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Government vehicle rollover ratings misleading, confusing


FOR IMMEDIATE RELEASE
Thursday, June 3, 2004
Contact: Sally Greenberg, 202-462-6262
David Pittle, 914-378-2330

NHTSA Should Overhaul Confusing Rollover Ratings System

Consumers Union Urges Senate Subcommittee to Direct Agency to Change “Consumer Unfriendly” System

(Washington, D.C.) — Consumers Union today outlined for a Senate subcommittee a litany of difficulties consumers face in trying to get rollover ratings from the National Highway Traffic Safety Administration (NHTSA) Web site.
“The rollover testing and rating program has great promise, but the system isn’t working for consumers,” said Sally Greenberg, senior product safety counsel, in comments to the Senate Commerce Subcommittee on Competition, Foreign Commerce and Infrastructure as it reviewed landmark auto safety legislation passed in 2000.
“Rollovers are up, SUV fatalities in rollovers have increased 10 percent, and consumers need accurate and accessible information, but that information is nearly impossible to get from the agency’s Web site, and what is there is misleading or incomplete,” she added.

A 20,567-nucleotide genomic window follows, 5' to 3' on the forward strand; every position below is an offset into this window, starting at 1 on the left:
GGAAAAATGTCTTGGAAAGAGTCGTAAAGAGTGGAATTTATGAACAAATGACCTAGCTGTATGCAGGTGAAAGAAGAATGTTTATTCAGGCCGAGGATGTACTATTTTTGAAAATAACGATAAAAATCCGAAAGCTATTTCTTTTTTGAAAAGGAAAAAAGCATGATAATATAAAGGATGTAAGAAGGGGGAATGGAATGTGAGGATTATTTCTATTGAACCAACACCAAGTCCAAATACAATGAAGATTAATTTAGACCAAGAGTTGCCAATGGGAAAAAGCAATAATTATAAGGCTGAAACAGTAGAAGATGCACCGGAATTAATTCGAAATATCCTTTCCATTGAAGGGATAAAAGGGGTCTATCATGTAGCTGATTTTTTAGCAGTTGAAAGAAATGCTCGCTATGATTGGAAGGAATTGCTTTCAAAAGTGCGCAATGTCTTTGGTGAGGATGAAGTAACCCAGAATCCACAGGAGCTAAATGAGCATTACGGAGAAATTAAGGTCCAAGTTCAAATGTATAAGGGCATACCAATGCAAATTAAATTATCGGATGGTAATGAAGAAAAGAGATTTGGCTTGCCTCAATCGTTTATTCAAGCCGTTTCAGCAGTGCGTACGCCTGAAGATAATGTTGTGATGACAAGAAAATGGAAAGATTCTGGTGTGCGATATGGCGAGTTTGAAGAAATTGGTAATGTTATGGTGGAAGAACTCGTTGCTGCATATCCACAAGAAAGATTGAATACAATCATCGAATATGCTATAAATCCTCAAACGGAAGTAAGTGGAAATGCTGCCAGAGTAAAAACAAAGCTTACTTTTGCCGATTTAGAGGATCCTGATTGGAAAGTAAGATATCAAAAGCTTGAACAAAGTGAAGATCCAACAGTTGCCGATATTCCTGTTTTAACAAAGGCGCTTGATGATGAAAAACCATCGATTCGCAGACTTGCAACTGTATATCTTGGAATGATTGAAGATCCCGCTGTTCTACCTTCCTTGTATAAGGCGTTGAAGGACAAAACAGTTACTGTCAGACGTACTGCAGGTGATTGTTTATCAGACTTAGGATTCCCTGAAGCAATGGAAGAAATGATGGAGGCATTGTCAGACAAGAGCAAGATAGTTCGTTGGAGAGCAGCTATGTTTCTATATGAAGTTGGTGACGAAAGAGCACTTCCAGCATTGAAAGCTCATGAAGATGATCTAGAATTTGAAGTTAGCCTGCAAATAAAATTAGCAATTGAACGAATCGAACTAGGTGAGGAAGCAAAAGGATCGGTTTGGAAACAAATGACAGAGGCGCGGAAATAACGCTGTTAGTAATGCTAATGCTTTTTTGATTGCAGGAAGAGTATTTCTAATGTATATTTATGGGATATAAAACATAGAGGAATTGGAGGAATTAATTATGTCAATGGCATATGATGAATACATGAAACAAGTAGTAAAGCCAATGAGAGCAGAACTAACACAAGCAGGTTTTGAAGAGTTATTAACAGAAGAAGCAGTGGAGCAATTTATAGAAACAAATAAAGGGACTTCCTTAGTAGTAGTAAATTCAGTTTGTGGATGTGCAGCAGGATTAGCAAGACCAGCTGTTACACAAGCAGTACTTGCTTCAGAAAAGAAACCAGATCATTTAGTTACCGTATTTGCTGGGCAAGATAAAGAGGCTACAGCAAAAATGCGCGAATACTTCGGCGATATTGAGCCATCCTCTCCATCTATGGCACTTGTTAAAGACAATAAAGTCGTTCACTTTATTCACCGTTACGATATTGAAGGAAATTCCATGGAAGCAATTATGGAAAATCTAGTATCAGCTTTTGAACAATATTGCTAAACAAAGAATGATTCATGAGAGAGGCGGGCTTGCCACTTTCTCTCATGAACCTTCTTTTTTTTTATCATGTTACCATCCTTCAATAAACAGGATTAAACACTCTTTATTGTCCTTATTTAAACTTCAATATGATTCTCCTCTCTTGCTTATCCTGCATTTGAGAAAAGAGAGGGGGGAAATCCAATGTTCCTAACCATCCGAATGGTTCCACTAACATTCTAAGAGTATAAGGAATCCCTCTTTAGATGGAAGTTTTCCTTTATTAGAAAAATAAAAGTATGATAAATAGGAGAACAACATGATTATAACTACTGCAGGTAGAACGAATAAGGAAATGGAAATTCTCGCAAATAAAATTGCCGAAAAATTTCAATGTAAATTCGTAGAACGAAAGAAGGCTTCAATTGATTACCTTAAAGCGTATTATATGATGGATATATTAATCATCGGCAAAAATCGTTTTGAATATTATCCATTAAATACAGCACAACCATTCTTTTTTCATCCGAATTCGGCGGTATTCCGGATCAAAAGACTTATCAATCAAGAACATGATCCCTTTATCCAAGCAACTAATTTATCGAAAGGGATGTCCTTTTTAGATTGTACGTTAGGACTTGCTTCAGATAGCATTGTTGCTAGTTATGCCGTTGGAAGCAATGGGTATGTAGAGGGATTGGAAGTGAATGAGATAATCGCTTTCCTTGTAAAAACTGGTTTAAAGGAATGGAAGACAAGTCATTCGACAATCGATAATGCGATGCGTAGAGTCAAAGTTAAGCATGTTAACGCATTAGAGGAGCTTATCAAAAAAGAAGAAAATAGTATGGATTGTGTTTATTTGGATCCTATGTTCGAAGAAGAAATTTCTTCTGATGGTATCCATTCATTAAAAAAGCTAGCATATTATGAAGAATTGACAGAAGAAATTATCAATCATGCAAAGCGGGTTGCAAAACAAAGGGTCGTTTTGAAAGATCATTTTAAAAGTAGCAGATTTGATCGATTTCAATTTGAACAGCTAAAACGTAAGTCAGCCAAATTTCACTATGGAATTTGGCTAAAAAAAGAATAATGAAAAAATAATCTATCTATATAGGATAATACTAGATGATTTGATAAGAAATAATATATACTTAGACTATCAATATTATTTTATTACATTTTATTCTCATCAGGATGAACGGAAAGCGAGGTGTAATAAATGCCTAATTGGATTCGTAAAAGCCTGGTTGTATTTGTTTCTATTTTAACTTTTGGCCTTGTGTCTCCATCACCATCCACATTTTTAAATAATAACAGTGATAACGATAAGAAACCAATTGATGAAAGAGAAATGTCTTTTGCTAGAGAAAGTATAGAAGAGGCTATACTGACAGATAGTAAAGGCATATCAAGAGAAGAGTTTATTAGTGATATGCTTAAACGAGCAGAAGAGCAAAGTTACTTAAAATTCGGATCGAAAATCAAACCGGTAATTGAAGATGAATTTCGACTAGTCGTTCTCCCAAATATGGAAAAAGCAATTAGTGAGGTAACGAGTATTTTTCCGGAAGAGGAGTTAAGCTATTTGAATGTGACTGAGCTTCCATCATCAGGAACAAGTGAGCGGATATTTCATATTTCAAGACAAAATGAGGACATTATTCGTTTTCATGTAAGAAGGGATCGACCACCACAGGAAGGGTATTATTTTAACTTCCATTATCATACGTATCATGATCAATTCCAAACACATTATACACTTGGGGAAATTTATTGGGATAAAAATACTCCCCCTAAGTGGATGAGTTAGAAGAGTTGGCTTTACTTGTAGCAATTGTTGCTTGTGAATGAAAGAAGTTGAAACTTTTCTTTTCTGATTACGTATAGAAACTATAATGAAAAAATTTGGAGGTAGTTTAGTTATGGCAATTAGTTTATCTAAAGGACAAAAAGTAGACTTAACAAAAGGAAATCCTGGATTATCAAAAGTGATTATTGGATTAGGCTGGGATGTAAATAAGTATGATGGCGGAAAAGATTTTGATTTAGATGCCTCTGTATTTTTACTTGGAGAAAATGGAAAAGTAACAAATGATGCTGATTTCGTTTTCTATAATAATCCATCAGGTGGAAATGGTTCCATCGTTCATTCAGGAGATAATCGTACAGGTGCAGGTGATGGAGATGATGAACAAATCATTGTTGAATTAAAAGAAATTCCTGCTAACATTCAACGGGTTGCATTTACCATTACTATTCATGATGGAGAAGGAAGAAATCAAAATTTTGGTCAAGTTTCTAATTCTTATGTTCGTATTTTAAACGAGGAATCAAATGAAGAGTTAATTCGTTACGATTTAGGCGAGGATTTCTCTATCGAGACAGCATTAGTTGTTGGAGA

R. David Pittle, CU’s senior vice president for technical operations, said it makes no sense that when a vehicle tips up under NHTSA’s dynamic rollover testing program, there is no penalty in the rating the vehicle gets.
“When a vehicle tips up on two wheels during the rollover testing program, that should drop its score, but that doesn’t currently happen,” said R. David Pittle, senior vice president for technical operations. “We believe tipping up is a serious performance consideration.”
Greenberg said when the agency tested 14 vehicles, two tipped up in testing — the Ford Explorer Sport Trac and the four-wheel drive Toyota Tacoma extended-cab pickup. Yet they received ratings of two stars and three stars respectively, out of a possible five stars.
“Compared with other vehicles, two and three stars might sound pretty good to most consumers,” Greenberg said. She said the way NHTSA has weighted the rollover scores masks a vehicle’s performance in the driving test.
“Finding that a vehicle has tipped by looking for it on the agency’s Web site is like finding a needle in a haystack,” Greenberg said. “We call on NHTSA to overhaul its information program so that safety conscious consumers can easily get the information they are looking for.”
Greenberg also noted that NHTSA promised in February when it released the first rollover testing results that more ratings would be released in the spring, but no additional ratings information has been produced.
To read the complete testimony, click here.